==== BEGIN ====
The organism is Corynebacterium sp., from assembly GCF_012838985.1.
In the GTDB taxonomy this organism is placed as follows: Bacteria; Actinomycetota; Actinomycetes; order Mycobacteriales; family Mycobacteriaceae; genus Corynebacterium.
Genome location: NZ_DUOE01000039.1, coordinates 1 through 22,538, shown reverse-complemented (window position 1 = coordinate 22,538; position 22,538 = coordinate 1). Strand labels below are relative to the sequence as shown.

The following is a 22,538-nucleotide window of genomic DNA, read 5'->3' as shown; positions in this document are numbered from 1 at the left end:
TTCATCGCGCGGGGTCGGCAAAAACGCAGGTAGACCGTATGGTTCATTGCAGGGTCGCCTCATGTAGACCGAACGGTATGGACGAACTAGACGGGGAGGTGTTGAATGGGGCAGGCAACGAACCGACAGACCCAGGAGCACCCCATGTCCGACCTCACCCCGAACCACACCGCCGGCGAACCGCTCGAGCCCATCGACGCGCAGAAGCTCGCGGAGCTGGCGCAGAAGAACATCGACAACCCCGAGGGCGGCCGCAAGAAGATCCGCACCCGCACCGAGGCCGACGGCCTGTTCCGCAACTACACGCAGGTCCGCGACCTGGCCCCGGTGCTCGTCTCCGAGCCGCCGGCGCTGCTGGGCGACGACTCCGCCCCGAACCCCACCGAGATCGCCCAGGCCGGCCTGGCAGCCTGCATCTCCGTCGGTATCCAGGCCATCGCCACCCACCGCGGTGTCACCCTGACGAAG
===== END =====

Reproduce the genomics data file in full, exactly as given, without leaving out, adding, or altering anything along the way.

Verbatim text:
The organism is Corynebacterium sp., from assembly GCF_012838985.1.
In the GTDB taxonomy this organism is placed as follows: Bacteria; Actinomycetota; Actinomycetes; order Mycobacteriales; family Mycobacteriaceae; genus Corynebacterium.
Genome location: NZ_DUOE01000039.1, coordinates 1 through 22,538, shown reverse-complemented (window position 1 = coordinate 22,538; position 22,538 = coordinate 1). Strand labels below are relative to the sequence as shown.

The following is a 22,538-nucleotide window of genomic DNA, read 5'->3' as shown; positions in this document are numbered from 1 at the left end:
TTCATCGCGCGGGGTCGGCAAAAACGCAGGTAGACCGTATGGTTCATTGCAGGGTCGCCTCATGTAGACCGAACGGTATGGACGAACTAGACGGGGAGGTGTTGAATGGGGCAGGCAACGAACCGACAGACCCAGGAGCACCCCATGTCCGACCTCACCCCGAACCACACCGCCGGCGAACCGCTCGAGCCCATCGACGCGCAGAAGCTCGCGGAGCTGGCGCAGAAGAACATCGACAACCCCGAGGGCGGCCGCAAGAAGATCCGCACCCGCACCGAGGCCGACGGCCTGTTCCGCAACTACACGCAGGTCCGCGACCTGGCCCCGGTGCTCGTCTCCGAGCCGCCGGCGCTGCTGGGCGACGACTCCGCCCCGAACCCCACCGAGATCGCCCAGGCCGGCCTGGCAGCCTGCATCTCCGTCGGTATCCAGGCCATCGCCACCCACCGCGGTGTCACCCTGACGAAG